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Eating the Past: Cherokee bean bread

A stalk of corn inside a dried husk.

It is that time of year when I want hot, filling comfort foods to help offset the cold and dark of November. Today I want to talk about a food associated now with Oklahoma but which has its origins in earlier indigenous communities in North America and which is often featured at events such as regional powwows or fairs: Cherokee bean bread.

For those who haven't eaten this delicious food, it is probably most easily described as a steamed dumpling or as something akin to a tamale. In terms of its origins, it marries two important native plants in the Americas, beans and corn, and that's about it. Most modern recipes call for steaming or boiling the dumplings after wrapping in corn husks or hickory leaves, but many traditional versions are just hand-shaped and dropped in water.

I first encountered this dish in Oklahoma at an intertribal powwow held in the late 1970s or early 1980s. Growing up in Kansas City, I knew about these events because I had family living in Miami, Oklahoma, and because these events had really become big in this period.

The events featured dancing, crafts and food, including bean bread. I was a youngster, so my memory is a bit clouded about everything that went on at these events, but bean bread usually was served with a stew or soup of some kind. Today the intertribal powwows still take place in Tahlequah, Oklahoma, and are worth a visit if you are in the area. The term powwow comes from a Narragansett word and can be used to describe a number of different kind of gatherings historically, but today, most people think of them as celebrations of indigenous culture. Utah State University's powwow event, held each spring, is nearly 50 years old now.

So Cherokee bean bread and how to make it. I recommend using a modern recipe but with good ingredients. High quality masa harina and dry beans form the basics of the dish. My go-to bean supplier, thanks to my friend Phebe, is Rancho Gordo. You can get the beans mailed to your house, and they work with local farmers to market heirloom and hard-to-find bean varieties as well as standards like pinto and black beans. You can choose your favorite bean for this dish, but if you go with Rancho Gordo, consider using their moro bean, an heirloom crop from Hidalgo. You'll need about a cup dried for this dish.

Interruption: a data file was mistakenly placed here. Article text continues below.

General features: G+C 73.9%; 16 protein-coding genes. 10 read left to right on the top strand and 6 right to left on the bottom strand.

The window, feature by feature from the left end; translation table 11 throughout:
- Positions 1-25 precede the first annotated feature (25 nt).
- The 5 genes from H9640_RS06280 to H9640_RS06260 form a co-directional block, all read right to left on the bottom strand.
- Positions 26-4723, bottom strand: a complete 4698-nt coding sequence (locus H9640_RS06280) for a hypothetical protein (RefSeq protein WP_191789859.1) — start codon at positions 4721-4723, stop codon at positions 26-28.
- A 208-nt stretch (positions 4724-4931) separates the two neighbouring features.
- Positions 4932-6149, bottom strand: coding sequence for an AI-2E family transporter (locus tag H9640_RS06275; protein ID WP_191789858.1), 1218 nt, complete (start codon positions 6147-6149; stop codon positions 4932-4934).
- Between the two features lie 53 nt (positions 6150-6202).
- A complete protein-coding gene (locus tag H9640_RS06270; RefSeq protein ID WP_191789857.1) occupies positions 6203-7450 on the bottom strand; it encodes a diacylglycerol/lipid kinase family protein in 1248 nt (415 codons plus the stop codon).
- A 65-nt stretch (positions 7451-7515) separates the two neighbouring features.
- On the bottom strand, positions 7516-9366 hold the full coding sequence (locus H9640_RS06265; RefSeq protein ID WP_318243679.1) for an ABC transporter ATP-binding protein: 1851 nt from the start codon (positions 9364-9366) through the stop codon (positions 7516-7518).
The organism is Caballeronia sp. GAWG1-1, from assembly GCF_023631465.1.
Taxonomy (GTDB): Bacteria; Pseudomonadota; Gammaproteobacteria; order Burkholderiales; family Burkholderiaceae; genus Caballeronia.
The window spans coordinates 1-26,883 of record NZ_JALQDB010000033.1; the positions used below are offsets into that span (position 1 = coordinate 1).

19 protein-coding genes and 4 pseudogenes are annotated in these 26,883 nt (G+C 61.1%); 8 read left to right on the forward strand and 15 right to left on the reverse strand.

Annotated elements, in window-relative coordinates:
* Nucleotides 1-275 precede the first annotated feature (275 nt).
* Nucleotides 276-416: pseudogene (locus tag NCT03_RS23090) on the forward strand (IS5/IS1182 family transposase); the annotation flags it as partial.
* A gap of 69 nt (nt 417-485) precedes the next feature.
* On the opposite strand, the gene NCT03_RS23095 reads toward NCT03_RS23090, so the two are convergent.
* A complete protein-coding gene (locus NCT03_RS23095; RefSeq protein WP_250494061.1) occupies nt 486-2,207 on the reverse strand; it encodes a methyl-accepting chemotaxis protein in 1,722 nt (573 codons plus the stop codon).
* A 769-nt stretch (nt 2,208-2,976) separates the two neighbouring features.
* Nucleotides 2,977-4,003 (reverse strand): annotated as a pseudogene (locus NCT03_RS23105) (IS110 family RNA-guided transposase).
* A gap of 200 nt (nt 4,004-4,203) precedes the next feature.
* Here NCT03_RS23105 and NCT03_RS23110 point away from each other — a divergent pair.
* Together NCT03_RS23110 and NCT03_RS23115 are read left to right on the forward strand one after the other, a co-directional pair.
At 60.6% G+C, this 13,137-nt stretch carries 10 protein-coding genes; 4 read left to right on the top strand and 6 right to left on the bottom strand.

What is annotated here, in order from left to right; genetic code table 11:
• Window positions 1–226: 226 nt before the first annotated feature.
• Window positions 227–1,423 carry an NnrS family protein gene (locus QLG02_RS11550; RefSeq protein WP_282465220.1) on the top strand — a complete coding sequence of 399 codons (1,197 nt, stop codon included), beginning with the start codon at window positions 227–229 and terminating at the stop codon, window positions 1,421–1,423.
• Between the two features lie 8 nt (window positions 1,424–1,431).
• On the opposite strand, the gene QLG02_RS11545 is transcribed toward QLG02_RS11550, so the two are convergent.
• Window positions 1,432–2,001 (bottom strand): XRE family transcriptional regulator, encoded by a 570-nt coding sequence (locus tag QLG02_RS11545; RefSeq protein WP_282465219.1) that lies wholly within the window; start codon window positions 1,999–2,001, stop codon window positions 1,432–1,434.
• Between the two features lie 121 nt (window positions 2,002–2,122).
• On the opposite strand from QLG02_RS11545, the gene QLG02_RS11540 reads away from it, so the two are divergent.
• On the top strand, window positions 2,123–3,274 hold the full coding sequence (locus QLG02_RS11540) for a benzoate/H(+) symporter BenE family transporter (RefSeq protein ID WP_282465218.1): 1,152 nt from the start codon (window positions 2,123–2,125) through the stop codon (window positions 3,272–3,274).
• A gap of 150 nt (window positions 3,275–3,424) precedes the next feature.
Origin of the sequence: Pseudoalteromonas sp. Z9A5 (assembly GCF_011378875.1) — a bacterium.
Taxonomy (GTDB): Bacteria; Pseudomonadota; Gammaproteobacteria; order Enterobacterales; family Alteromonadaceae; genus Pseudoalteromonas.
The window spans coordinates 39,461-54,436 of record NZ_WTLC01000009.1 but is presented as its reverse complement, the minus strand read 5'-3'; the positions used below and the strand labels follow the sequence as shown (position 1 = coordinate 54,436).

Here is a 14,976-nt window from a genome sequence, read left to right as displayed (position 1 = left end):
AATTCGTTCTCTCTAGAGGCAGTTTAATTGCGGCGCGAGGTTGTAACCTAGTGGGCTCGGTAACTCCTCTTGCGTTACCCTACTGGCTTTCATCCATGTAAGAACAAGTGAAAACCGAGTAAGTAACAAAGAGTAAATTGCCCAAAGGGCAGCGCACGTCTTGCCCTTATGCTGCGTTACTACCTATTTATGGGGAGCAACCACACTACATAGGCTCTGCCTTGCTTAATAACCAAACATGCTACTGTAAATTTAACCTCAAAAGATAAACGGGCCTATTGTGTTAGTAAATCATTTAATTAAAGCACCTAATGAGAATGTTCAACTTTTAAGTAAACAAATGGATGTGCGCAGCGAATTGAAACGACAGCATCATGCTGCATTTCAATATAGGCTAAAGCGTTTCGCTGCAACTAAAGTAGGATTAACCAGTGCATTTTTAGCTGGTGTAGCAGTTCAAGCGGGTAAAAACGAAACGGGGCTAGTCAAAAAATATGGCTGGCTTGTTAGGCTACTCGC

Soak and cook until soft according to the package. You want them to be creamy. Reserve the bean broth for later.

Mix 4 1/4 cups of masa harina with 2 teaspoons salt. Stir in drained beans. Add roughly 2 1/2 to 3 cups of hot bean broth to the mix and stir gently into a sticky dough. Boil a large pot of water on the stove, and while it is coming to heat, form the dough into patties, then wrap in corn husks (tie with kitchen twine). You should have little flat packets.

When water boils, turn it down to simmer, and add the packets. They should simmer about 45 minutes. Remove from water, cool and eat (with stew). You can store in the fridge in the corn husks in a container for a few days.

With the Thanksgiving holiday, these might be great with a leftover turkey soup or a lentil stew for vegetarians. Give them a try!

Tammy Proctor is a specialist in European history, gender, war, and youth. Dr. Proctor has written about Scouting, women spies and the way war affects the lives of ordinary people. Currently she is writing a book on American food relief to Europe during and after World War I. She has worked at Utah State University since 2013 and is a native of Kansas City, Missouri.